March 22, 2017 at 4:43 pm EDT | by Lou Chibbaro Jr.
GLAA backs Newsham for D.C. police chief
Peter Newsham, gay news, Washington Blade

The mayor has nominated Peter Newsham as the city’s police chief. (Washington Blade photo by Michael Key)

The Gay and Lesbian Activists Alliance is calling on the D.C. City Council to confirm Mayor Muriel Bowser’s nomination of Peter Newsham as the city’s police chief.

In remarks prepared to be delivered Friday, March 24, at a confirmation roundtable hearing of the Council’s Judiciary Committee, GLAA’s immediate past president, Rick Rosendall, called Newsham an “experienced and level-headed” police official who has been supportive of the LGBT community.

“We are pleased to endorse the confirmation of Peter Newsham as Chief of the Metropolitan Police Department,” Rosendall said in a statement. “In our experience and that of others who have spoken to us, Chief Newsham has been accessible, responsive, and forthright in his dealings with members of the LGBTQ community.”

Bowser named Newsham, an attorney who joined the MPD in 1989, as interim chief last September after then Police Chief Cathy Lanier resigned to take a job as head of security for the National Football League. In February, Bowser announced she was nominating Newsham as permanent chief after her office completed a national search for Lanier’s successor.

Rosendall and other LGBT activists have praised Newsham for appointing Acting Lt. Brett Parson, the former head of the police LGBT Liaison Unit, to oversee all of the police liaison units, which Newsham transferred into the Executive Office of the Chief of Police.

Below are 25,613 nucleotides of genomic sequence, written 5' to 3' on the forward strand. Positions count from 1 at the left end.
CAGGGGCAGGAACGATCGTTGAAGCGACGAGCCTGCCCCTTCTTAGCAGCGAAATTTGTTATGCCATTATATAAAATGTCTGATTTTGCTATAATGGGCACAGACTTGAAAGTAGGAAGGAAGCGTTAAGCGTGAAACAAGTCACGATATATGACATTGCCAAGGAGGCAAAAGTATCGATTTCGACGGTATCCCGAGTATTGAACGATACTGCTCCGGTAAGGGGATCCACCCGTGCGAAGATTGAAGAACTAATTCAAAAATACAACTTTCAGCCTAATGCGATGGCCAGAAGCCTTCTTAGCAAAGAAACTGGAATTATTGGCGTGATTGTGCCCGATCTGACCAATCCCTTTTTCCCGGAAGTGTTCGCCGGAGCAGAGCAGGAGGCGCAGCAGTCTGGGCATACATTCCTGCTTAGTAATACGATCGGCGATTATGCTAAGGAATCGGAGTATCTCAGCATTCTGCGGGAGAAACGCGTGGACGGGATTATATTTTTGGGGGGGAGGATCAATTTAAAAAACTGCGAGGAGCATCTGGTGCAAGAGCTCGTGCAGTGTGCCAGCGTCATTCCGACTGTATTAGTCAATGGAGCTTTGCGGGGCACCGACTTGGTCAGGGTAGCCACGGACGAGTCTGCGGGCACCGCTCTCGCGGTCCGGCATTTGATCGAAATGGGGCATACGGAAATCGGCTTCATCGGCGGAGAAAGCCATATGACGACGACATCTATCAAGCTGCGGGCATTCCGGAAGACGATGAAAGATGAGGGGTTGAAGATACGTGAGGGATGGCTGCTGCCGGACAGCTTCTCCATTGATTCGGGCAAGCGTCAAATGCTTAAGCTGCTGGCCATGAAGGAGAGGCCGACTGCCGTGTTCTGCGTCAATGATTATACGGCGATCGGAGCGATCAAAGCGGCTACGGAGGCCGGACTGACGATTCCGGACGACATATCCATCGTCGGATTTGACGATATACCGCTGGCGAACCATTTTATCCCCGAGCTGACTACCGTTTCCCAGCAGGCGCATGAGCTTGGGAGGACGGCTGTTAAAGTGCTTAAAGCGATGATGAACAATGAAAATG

As a guest speaker on March 13 at a meeting of the Gertrude Stein Democratic Club, Newsham discussed his rationale for bringing back Parson to the liaison units and bringing the units under his office.

“I thought that was really important for us as a police department to do, to send that message,” he said. “MPD is going to continue to strive to be inclusive and to be diverse and to work with some of our vulnerable and underserved communities.”

Lou Chibbaro Jr. has reported on the LGBT civil rights movement and the LGBT community for more than 30 years, beginning as a freelance writer and later as a staff reporter and currently as Senior News Reporter for the Washington Blade. He has chronicled LGBT-related developments as they have touched on a wide range of social, religious, and governmental institutions, including the White House, Congress, the U.S. Supreme Court, the military, local and national law enforcement agencies and the Catholic Church. Chibbaro has reported on LGBT issues and LGBT participation in local and national elections since 1976. He has covered the AIDS epidemic since it first surfaced in the early 1980s. Follow Lou

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